Jan. 18 marked the deadline for students to declare a leave of absence for the spring term. Dean of Academic Affairs Mark Schenker said in an email to the News that residential college deans are aware of which students are on leave but that this information cannot be shared.

Students do not have to explain why they want to take time off, Schenker added — they simply need to be in good academic standing and turn in their forms on time.

“You just go to your dean and write a very short letter,” Shapiro said.

Yale’s leave of absence policy allows a student to take up to two semesters off to pursue any activity of their choosing while maintaining the option of returning as Yale students.

A leave is necessary for the “full Whiffenpoof experience,” Oki said; an experience that comes with extensive travel requirements. Oki added that his decision to take time off was necessary because his job as the Whiffenpoofs business manager required more than eight hours a day.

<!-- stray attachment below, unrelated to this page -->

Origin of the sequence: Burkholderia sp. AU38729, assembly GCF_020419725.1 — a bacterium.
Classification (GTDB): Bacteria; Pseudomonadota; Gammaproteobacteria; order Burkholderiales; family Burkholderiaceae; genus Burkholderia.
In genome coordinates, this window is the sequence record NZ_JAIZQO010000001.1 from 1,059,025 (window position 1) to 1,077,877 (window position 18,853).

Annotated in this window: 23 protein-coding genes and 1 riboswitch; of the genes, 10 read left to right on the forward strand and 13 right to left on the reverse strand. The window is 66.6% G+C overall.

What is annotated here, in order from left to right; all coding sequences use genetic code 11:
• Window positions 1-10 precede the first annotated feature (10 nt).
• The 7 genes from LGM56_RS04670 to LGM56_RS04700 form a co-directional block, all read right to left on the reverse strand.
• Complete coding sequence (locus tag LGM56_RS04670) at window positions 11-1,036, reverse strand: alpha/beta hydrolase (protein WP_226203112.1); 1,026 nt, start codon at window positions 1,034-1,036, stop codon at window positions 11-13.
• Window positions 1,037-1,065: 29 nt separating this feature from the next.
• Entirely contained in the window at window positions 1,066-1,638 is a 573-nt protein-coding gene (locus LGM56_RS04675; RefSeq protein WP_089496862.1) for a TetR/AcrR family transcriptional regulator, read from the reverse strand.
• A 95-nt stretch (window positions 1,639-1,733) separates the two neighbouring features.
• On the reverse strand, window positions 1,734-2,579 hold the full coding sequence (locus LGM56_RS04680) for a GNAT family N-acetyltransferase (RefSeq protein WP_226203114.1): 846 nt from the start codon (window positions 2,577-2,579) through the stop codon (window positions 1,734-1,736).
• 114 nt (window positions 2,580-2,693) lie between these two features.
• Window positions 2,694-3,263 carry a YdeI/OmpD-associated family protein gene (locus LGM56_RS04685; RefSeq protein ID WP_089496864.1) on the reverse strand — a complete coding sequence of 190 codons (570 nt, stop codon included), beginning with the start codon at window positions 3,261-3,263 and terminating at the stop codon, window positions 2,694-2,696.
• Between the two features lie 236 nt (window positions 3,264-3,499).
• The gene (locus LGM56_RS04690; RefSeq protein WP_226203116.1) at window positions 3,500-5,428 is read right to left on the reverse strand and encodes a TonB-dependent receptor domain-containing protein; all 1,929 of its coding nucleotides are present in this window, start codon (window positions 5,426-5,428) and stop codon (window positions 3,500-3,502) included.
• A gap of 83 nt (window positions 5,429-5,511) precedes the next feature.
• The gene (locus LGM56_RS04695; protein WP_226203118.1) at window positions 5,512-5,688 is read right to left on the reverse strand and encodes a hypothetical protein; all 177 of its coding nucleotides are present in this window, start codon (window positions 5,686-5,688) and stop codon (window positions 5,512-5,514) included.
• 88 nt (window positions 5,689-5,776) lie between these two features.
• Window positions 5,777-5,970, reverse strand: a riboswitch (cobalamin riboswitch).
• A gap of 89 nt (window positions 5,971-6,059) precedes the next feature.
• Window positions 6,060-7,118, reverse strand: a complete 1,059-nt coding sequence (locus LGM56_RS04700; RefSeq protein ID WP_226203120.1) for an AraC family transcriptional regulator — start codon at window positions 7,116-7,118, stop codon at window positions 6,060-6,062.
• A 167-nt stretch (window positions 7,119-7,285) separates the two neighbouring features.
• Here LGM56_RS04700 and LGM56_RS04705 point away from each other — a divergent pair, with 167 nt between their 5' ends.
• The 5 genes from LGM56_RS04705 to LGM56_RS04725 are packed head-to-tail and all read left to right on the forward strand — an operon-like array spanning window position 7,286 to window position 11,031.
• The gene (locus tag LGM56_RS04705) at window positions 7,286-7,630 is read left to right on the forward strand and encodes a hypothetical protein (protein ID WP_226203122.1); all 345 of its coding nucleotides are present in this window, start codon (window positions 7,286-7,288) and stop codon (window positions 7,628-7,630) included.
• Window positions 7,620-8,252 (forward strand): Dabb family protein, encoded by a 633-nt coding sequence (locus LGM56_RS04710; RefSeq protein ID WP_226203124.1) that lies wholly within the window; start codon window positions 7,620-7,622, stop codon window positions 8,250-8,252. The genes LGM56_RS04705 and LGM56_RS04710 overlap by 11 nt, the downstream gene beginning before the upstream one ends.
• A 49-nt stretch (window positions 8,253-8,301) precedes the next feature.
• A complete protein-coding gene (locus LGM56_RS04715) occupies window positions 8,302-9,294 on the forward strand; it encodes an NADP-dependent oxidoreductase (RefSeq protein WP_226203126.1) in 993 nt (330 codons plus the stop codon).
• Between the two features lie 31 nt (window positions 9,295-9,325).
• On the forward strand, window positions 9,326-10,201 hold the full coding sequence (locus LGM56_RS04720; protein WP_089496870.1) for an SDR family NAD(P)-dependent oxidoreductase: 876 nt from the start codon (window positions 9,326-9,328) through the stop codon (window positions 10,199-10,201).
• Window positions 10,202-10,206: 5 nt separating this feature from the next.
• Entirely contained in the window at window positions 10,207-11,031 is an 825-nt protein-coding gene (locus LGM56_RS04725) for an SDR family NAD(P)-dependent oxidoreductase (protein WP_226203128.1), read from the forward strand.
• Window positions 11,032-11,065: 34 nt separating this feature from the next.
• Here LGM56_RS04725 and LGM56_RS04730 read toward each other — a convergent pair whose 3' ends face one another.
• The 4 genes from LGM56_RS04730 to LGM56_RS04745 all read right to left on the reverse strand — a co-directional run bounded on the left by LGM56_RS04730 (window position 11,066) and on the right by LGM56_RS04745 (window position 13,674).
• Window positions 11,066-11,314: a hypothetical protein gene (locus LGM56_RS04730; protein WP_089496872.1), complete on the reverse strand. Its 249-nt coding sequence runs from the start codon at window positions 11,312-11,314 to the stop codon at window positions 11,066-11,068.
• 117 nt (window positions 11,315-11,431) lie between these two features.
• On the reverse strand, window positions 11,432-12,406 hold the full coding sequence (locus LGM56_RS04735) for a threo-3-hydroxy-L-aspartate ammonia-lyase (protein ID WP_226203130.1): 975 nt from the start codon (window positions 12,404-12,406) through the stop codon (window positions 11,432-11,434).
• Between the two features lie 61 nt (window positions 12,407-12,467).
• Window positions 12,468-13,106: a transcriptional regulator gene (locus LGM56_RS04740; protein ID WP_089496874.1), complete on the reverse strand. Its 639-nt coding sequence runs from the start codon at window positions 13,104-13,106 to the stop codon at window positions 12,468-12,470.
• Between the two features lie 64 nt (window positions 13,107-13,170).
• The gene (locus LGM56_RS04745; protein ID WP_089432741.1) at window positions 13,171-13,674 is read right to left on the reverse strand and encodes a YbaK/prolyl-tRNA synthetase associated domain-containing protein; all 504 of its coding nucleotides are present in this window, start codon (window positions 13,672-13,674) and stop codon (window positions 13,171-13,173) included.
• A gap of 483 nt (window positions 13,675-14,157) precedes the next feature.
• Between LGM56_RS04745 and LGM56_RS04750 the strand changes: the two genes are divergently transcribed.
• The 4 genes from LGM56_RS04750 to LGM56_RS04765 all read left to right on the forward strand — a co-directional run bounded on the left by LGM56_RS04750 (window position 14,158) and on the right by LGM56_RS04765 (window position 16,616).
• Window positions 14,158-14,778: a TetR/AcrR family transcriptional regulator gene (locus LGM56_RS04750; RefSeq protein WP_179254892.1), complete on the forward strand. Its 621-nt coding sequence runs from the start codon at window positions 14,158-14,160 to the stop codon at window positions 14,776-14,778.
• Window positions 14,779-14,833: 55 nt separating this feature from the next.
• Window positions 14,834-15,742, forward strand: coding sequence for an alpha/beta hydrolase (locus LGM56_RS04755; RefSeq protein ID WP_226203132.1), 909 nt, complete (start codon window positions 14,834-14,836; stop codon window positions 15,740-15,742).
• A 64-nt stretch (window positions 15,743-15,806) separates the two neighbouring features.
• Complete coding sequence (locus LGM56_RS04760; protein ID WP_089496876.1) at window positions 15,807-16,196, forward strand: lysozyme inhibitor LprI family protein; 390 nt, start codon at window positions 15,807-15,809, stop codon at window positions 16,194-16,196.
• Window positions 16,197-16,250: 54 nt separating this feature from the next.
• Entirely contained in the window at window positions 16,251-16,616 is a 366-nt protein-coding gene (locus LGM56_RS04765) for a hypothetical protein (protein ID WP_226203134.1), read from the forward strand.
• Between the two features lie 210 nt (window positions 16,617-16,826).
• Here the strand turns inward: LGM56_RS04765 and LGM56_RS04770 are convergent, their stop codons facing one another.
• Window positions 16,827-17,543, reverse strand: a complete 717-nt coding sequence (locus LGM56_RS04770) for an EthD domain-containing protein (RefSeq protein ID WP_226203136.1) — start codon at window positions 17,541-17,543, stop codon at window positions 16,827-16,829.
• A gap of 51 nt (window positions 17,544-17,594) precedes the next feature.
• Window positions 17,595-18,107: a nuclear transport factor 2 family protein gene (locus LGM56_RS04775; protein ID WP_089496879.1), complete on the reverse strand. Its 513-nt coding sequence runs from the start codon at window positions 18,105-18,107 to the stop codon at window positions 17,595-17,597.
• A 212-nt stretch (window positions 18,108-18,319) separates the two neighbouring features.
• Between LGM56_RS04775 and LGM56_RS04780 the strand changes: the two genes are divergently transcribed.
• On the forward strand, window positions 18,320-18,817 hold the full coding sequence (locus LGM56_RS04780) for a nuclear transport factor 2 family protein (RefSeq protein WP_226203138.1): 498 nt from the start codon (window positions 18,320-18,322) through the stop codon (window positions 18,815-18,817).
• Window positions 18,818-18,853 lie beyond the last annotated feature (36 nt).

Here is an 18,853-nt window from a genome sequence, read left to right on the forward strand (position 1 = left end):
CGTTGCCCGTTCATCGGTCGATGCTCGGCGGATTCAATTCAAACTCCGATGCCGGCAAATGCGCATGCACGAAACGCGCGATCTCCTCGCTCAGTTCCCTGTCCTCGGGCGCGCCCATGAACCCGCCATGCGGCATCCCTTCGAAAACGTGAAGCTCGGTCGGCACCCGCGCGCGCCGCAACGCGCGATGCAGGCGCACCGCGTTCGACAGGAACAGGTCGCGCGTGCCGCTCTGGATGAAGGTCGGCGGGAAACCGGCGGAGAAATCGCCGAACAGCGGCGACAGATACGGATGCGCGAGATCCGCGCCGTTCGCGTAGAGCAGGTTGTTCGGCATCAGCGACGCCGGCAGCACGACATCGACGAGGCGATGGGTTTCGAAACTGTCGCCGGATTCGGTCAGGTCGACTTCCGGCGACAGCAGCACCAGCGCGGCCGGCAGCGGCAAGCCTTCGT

The a cappella group is not the only student organization that requires intense time commitment of its members. Former Yale College Council President Jeff Gordon ’12 estimated that he spent six hours every weekday on YCC duties, in addition to devoting time to his YCC tasks on the weekend. Although Gordon said he handled his academics well, he admitted to only sleeping an average of five or six hours a night.

“That definitely has long-term health effects,” he said with a laugh.

Marlena Vasquez ’13, a current co-coordinator of Dwight Hall, said she sacrificed participation in other extracurricular activities and has taken a lighter course load in order to focus on her role in the service institution.